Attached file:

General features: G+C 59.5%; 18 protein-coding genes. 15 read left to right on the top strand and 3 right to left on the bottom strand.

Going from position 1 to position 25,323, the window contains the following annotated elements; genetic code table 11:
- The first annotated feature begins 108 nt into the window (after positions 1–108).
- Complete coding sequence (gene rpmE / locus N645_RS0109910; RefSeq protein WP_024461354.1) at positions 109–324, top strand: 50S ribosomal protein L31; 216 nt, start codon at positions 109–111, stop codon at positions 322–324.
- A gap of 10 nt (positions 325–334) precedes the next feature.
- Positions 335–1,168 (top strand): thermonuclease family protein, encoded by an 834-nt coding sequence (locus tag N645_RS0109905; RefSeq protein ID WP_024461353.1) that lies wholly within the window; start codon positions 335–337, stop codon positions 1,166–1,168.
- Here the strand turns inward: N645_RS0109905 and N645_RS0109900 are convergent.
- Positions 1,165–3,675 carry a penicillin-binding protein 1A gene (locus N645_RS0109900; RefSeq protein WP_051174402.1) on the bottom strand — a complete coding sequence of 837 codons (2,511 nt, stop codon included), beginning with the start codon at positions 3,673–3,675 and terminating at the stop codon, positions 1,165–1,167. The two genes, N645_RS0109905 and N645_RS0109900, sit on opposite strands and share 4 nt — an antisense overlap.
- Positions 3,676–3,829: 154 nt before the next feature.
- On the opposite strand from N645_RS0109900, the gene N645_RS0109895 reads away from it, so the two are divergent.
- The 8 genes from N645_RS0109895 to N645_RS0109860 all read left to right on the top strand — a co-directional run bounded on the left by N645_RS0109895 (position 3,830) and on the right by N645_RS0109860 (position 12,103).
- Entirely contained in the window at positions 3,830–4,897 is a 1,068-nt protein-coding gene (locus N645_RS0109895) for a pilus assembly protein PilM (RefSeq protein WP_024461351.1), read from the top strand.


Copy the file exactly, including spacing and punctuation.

General features: G+C 59.5%; 18 protein-coding genes. 15 read left to right on the top strand and 3 right to left on the bottom strand.

Going from position 1 to position 25,323, the window contains the following annotated elements; genetic code table 11:
- The first annotated feature begins 108 nt into the window (after positions 1–108).
- Complete coding sequence (gene rpmE / locus N645_RS0109910; RefSeq protein WP_024461354.1) at positions 109–324, top strand: 50S ribosomal protein L31; 216 nt, start codon at positions 109–111, stop codon at positions 322–324.
- A gap of 10 nt (positions 325–334) precedes the next feature.
- Positions 335–1,168 (top strand): thermonuclease family protein, encoded by an 834-nt coding sequence (locus tag N645_RS0109905; RefSeq protein ID WP_024461353.1) that lies wholly within the window; start codon positions 335–337, stop codon positions 1,166–1,168.
- Here the strand turns inward: N645_RS0109905 and N645_RS0109900 are convergent.
- Positions 1,165–3,675 carry a penicillin-binding protein 1A gene (locus N645_RS0109900; RefSeq protein WP_051174402.1) on the bottom strand — a complete coding sequence of 837 codons (2,511 nt, stop codon included), beginning with the start codon at positions 3,673–3,675 and terminating at the stop codon, positions 1,165–1,167. The two genes, N645_RS0109905 and N645_RS0109900, sit on opposite strands and share 4 nt — an antisense overlap.
- Positions 3,676–3,829: 154 nt before the next feature.
- On the opposite strand from N645_RS0109900, the gene N645_RS0109895 reads away from it, so the two are divergent.
- The 8 genes from N645_RS0109895 to N645_RS0109860 all read left to right on the top strand — a co-directional run bounded on the left by N645_RS0109895 (position 3,830) and on the right by N645_RS0109860 (position 12,103).
- Entirely contained in the window at positions 3,830–4,897 is a 1,068-nt protein-coding gene (locus N645_RS0109895) for a pilus assembly protein PilM (RefSeq protein WP_024461351.1), read from the top strand.